How to Budget Extra Money and Not Recklessly Blow Every Cent
Having extra money in your bank account is an awesome thing. You’ll probably feel like celebrating if you get a raise, pay off a big debt or receive a large financial windfall. But the question remains: What will you do with that extra cash?
It’s important to have a plan for extra money that falls into your lap, so you don’t recklessly blow through it. Take out your budget and assess your financial situation to see where an influx of cash would be most beneficial. Here are some smart suggestions for what to do with extra money.
1. Bulk Up Your Emergency Fund
Personal finance experts say you should have three to six months of living expenses in your emergency fund. That way should you encounter a major, unexpected expense or lose your job, you’d have a stash of money to tap into.
If your emergency fund is low (or nonexistent), use your new windfall to build it up. Keep this money in a liquid, no-risk account — like a high-yield savings account or money market account — so you can easily access it when needed.
2. Add to Your Sinking Funds
It’s likely you’re saving for multiple things at once — holiday gifts, your next vacation, home repairs and a down payment for a new car. Whether your short-term goals are ongoing or you have a specific dollar amount you’re trying to reach, your sinking funds can always benefit from more cash.
There are two ways to approach this. You could funnel a portion of your extra money to each thing you’re saving for. Alternatively, you can choose your biggest priority — think about which savings deadline is approaching first or which sinking fund could really use a boost — and put all the extra cash toward that goal.
3. Maximize Retirement Savings
Compound interest is the magic behind saving for retirement. You might not be thinking about the money you’ll need decades down the road, but you should be — and getting an early start means your money has more time to grow.
If you’re matching your employer’s 401(k) contributions, that’s good. If you’re investing at least 15% of your salary, even better. But maxing out your retirement accounts is the best move you can make.
The federal government places limitations on how much you can contribute each year to your 401(k) or Roth IRA. In 2019, the limit for 401(k) contributions is $19,000 for individuals under 50. If you’re 50 or older, you can put up to $25,000 into your 401(k) account. The Roth IRA limits in 2019 are $6,000 for individuals under 50 or $7,000 for those age 50 or older.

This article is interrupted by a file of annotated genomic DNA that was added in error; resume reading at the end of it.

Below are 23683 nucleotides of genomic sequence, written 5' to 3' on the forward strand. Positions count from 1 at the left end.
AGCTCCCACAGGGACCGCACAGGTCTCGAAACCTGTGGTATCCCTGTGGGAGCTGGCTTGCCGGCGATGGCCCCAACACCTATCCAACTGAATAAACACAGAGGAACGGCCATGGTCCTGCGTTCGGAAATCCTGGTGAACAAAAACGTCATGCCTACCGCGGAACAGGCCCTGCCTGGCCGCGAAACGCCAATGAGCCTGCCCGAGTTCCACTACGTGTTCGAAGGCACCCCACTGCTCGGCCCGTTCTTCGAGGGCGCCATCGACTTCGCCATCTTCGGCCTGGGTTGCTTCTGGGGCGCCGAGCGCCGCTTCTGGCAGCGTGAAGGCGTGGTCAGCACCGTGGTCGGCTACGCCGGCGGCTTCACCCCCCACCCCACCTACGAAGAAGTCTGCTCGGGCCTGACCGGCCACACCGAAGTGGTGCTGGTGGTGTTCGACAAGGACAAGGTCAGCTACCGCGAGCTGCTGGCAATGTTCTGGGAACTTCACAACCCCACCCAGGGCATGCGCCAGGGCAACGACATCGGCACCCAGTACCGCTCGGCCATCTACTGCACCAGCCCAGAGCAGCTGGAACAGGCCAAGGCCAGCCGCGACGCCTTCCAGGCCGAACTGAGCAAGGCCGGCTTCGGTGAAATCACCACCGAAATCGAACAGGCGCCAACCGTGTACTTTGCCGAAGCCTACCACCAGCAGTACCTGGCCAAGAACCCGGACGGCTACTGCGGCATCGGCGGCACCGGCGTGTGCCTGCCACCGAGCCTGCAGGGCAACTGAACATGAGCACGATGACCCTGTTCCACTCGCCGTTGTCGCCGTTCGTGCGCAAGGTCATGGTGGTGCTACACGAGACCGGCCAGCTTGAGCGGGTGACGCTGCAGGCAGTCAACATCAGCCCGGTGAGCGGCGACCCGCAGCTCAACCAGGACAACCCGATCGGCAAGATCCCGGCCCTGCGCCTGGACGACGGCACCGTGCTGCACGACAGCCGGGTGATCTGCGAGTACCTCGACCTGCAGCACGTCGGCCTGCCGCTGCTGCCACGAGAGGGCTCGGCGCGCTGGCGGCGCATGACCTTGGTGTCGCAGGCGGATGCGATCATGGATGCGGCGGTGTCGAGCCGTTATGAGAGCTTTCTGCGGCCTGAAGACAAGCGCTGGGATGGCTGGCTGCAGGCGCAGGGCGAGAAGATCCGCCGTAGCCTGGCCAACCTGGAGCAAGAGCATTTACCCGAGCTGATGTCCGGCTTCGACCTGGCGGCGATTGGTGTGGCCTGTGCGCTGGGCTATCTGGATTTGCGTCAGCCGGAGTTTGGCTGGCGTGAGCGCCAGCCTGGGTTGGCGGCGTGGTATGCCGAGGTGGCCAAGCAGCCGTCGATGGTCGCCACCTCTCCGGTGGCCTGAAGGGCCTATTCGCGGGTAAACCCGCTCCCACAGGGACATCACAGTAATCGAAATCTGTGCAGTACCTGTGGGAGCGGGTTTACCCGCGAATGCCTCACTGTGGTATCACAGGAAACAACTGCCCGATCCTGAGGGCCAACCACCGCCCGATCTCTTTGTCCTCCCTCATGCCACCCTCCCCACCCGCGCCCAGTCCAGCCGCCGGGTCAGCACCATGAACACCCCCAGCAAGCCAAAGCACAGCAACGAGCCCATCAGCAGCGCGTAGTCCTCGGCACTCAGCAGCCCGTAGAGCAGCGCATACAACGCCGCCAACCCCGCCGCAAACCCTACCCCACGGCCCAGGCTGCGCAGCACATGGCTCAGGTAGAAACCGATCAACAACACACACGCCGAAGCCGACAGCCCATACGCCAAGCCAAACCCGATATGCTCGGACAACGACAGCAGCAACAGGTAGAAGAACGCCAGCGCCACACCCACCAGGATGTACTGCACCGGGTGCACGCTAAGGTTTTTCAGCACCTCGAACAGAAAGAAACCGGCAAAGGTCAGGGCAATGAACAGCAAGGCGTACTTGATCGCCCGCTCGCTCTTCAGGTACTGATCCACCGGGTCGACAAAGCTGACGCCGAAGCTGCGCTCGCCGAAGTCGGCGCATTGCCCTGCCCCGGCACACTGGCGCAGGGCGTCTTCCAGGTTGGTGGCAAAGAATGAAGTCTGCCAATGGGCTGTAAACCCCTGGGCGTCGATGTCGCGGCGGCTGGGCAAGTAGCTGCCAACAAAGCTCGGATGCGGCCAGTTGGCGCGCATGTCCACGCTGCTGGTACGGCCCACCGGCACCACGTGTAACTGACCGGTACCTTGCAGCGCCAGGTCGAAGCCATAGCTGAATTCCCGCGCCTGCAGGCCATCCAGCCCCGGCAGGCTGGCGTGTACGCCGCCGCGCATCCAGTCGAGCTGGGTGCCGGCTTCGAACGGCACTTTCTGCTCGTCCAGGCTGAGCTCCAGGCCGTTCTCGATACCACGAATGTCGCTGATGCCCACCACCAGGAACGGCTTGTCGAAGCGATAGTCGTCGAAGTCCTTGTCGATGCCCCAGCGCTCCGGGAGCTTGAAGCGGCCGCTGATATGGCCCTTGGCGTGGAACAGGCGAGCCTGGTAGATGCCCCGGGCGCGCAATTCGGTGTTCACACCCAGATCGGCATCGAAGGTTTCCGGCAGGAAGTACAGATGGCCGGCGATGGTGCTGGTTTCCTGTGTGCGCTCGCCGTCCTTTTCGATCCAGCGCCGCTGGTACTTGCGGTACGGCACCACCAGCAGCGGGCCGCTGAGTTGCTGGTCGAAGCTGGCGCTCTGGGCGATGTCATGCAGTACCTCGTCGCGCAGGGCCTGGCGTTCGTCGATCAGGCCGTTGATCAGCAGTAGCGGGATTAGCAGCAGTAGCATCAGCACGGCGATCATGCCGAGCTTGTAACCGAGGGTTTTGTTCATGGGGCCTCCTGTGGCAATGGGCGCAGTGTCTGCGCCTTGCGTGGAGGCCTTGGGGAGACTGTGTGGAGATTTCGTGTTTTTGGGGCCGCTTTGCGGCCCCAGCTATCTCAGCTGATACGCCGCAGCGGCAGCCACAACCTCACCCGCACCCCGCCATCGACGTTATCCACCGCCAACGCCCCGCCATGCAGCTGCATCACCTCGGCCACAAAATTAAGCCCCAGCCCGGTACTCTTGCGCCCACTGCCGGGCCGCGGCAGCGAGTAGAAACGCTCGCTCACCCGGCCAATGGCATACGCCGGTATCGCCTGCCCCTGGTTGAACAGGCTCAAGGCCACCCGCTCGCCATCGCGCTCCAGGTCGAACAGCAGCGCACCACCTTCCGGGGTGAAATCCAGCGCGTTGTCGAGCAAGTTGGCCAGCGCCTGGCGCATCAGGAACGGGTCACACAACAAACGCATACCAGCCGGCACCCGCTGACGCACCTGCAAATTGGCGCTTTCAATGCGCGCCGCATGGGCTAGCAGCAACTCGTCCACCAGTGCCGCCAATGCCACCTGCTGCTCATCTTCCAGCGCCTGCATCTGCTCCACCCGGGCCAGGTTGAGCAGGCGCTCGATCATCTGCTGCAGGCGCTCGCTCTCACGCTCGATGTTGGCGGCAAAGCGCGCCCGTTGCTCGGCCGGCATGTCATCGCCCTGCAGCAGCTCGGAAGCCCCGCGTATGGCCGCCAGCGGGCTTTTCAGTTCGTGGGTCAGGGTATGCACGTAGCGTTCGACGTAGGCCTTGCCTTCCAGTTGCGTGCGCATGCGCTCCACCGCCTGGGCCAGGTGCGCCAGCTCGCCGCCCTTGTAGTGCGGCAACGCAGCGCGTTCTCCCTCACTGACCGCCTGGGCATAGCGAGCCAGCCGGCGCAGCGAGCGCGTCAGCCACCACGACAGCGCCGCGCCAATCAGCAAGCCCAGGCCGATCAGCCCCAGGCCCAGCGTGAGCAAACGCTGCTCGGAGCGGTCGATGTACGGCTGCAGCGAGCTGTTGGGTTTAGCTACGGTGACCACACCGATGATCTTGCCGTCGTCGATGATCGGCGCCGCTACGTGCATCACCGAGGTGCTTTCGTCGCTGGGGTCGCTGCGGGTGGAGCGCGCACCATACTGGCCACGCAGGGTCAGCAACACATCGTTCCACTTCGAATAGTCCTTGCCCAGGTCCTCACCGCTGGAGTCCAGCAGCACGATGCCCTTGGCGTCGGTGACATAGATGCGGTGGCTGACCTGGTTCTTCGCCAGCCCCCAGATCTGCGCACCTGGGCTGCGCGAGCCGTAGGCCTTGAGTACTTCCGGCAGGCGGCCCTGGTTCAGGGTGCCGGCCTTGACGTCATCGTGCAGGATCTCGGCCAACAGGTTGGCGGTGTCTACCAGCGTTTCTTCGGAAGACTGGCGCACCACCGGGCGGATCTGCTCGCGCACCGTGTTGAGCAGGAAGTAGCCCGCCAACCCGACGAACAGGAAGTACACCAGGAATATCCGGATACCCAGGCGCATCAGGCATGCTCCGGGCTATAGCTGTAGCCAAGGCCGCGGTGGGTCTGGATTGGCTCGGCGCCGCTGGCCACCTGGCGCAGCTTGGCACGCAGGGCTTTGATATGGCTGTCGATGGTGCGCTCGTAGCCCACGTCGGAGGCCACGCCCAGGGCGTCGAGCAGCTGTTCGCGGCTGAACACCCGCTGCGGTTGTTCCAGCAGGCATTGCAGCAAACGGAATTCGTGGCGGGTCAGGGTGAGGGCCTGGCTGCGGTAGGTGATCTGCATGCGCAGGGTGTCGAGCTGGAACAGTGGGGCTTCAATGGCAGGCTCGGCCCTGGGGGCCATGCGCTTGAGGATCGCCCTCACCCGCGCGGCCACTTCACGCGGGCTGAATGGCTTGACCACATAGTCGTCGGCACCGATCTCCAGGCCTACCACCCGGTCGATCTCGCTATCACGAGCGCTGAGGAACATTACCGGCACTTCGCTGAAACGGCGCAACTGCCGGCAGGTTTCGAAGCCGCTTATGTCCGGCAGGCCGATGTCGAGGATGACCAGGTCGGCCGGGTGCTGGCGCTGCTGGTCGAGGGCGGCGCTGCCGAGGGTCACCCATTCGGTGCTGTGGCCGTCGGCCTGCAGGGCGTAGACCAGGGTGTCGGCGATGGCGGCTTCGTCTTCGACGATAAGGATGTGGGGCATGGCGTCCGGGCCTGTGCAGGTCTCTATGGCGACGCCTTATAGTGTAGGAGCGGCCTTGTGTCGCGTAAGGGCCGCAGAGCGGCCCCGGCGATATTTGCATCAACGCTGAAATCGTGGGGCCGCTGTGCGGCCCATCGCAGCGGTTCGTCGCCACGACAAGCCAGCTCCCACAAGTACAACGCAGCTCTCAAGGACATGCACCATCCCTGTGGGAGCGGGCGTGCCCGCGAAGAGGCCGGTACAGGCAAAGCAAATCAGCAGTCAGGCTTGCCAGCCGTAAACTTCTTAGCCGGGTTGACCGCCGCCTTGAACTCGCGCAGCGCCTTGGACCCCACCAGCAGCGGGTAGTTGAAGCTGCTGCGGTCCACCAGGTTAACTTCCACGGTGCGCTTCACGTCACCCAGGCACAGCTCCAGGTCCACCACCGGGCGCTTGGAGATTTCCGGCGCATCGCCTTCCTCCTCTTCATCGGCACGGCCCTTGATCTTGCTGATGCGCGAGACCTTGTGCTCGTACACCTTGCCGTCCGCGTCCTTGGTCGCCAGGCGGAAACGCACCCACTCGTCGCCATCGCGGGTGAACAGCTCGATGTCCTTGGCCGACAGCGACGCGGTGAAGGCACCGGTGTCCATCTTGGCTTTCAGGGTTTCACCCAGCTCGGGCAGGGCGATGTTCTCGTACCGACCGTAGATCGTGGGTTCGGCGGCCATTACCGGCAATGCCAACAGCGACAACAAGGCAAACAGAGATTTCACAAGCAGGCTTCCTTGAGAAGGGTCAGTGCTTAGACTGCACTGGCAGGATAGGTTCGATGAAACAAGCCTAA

If your windfall allows you to max out — or simply add more to — your retirement accounts, this is a move future you will be thankful for.
4. Pay Off Debt
You know all those times you wished your student loan debt would be magically forgiven or you’d wake up to a $0 credit card balance? Your extra cash can be the answer to your prayers.
Two popular approaches to paying off debt are the snowball method and the avalanche method. With the snowball method, you pay off your smallest debt and then move onto your next largest debt and so on until you’ve paid everything off. The avalanche method involves ranking your debts by interest rate. You pay off the debt with the highest interest rate first and then move down the list.
Using your extra cash to pay off debt has added benefits. You’ll see your credit score increase as your credit utilization ratio (the amount of available credit you’ve used) goes down. In addition, once you clear your debt, you won’t have to budget for debt payments anymore. That means extra cash all over again!
5. Adjust Your Budget Allocations
Saving and paying off debt are fiscally responsible choices, but they aren’t exactly fun. When extra cash comes your way, it’s nice to treat yourself too.
Whether you’re regularly earning more money in the form of a higher salary or this is just a one-time surplus, look to your budget to see where you could use some extra dough.
Are you currently surpassing your spending limits in a certain budget category? Where are you feeling deprived? The answers to those questions may help you decide.
Maybe you’ve been stingy with your food budget and would like to buy the fancy cheese and expensive wine. Perhaps you want to add to your entertainment or clothing budgets.
If you’re wondering what to do with extra money, it’s okay to indulge, within reason. Just try to avoid lifestyle inflation — when you increase your spending to match an increase in income. Living below your means instead will give you a better financial outcome.
Nicole Dow is a senior writer at The Penny Hoarder.